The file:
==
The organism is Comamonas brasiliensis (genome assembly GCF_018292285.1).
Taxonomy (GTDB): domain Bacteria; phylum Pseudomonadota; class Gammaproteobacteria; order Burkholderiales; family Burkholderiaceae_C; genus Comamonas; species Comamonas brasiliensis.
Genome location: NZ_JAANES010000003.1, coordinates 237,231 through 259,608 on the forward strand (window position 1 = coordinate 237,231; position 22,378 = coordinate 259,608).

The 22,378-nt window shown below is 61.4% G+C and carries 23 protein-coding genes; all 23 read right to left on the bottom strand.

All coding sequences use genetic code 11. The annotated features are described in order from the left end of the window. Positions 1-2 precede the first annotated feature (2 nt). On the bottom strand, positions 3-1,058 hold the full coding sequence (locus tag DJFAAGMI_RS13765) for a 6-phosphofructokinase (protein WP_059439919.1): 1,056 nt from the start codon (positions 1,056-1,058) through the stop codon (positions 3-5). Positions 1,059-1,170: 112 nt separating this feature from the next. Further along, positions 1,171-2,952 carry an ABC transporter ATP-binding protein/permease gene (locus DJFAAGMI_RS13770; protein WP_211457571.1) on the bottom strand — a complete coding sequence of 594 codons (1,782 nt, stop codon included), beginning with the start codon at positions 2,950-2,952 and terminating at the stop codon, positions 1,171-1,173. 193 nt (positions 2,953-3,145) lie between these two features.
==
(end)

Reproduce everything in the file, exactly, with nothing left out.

The organism is Comamonas brasiliensis (genome assembly GCF_018292285.1).
Taxonomy (GTDB): domain Bacteria; phylum Pseudomonadota; class Gammaproteobacteria; order Burkholderiales; family Burkholderiaceae_C; genus Comamonas; species Comamonas brasiliensis.
Genome location: NZ_JAANES010000003.1, coordinates 237,231 through 259,608 on the forward strand (window position 1 = coordinate 237,231; position 22,378 = coordinate 259,608).

The 22,378-nt window shown below is 61.4% G+C and carries 23 protein-coding genes; all 23 read right to left on the bottom strand.

All coding sequences use genetic code 11. The annotated features are described in order from the left end of the window. Positions 1-2 precede the first annotated feature (2 nt). On the bottom strand, positions 3-1,058 hold the full coding sequence (locus tag DJFAAGMI_RS13765) for a 6-phosphofructokinase (protein WP_059439919.1): 1,056 nt from the start codon (positions 1,056-1,058) through the stop codon (positions 3-5). Positions 1,059-1,170: 112 nt separating this feature from the next. Further along, positions 1,171-2,952 carry an ABC transporter ATP-binding protein/permease gene (locus DJFAAGMI_RS13770; protein WP_211457571.1) on the bottom strand — a complete coding sequence of 594 codons (1,782 nt, stop codon included), beginning with the start codon at positions 2,950-2,952 and terminating at the stop codon, positions 1,171-1,173. 193 nt (positions 2,953-3,145) lie between these two features.